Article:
Thursday, August 17, 2006
Scientific News
Exploring the Causes of Cancer
Queen's research to understand the regulation of a cell surface protein involved in cancer.
Measuring microRNAs in Blood to Speed Cancer Detection
A simple, ultrasensitive microRNA sensor holds promise for the design of new diagnostic strategies and, potentially, for the prognosis and treatment of pancreatic and other cancers.
Novel Proteins Linked to Huntington's Disease
University of Florida Health researchers have made a new discovery about Huntington's disease, showing that the gene that causes the fatal disorder makes an unexpected "cocktail" of mutant proteins that accumulate in the brain.
Enzyme Critical to Maintaining Telomere Length Discovered
New method expected to speed understanding of short telomere diseases and cancer.
New Method Identifies Up to Twice as Many Proteins and Peptides
An international team of researchers developed a method that identifies up to twice as many proteins and peptides in mass spectrometry data than conventional approaches.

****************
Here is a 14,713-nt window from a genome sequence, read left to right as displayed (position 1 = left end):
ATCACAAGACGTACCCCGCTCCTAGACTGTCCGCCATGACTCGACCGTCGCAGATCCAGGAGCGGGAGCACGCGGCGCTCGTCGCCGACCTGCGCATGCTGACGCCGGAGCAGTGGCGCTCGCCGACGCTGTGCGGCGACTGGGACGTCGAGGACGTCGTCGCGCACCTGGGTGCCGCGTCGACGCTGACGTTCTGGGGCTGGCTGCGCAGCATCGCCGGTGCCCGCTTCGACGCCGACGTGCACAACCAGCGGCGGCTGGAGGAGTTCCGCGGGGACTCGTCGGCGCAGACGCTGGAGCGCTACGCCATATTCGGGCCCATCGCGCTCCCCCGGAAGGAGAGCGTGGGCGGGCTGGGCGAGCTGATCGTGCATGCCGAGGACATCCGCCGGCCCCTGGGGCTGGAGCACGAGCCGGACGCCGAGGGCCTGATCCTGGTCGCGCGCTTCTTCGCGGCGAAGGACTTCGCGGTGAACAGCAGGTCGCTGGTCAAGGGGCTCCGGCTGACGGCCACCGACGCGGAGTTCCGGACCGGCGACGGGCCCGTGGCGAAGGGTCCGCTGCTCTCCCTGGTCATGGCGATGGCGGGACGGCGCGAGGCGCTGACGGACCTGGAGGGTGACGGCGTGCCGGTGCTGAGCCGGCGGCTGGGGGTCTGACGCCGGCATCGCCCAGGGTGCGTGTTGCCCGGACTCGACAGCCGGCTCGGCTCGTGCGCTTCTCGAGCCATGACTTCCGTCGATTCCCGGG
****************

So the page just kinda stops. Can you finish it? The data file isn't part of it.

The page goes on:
Metabolic Profiles Distinguish Early Stage Ovarian Cancer with Unprecedented Accuracy
Studying blood serum compounds of different molecular weights has led scientists to a set of biomarkers that may enable development of a highly accurate screening test for early-stage ovarian cancer.
New Way to Force Stem Cells to Become Bone Cells
Potential therapies based on this discovery could help people heal bone injuries or set hardware, such as replacement knees and hips.
Long-Sought Protein Sensor for the ‘Sixth Sense’ Discovered
In a study led by scientists from The Scripps Research Institute (TSRI)the sensor protein for propioception has been identified.
How Viruses Commandeer Human Proteins
Researchers have produced the first image of an important human protein as it binds with ribonucleic acid (RNA), a discovery that could offer clues to how some viruses, including HIV, control expression of their genetic material.
Tracking How Herpes Simplex Virus Moves Through Cells
In a recent study, Derek Walsh, PhD, associate professor of Microbiology-Immunology, and his team showed how the herpes simplex virus (HSV) exploits microtubule plus-end tracking proteins to initiate transport and infection in human cells.
Scroll Up
Scroll Down
Skyscraper Banner

Skyscraper Banner
Go to LabTube
Go to eposters
Access to the latest scientific news
Exclusive articles
Upload and share your posters on ePosters
Latest presentations and webinars
View a library of 1,800+ scientific and medical posters
2,800+ scientific and medical posters
A library of 2,500+ scientific videos on LabTube
4,000+ scientific videos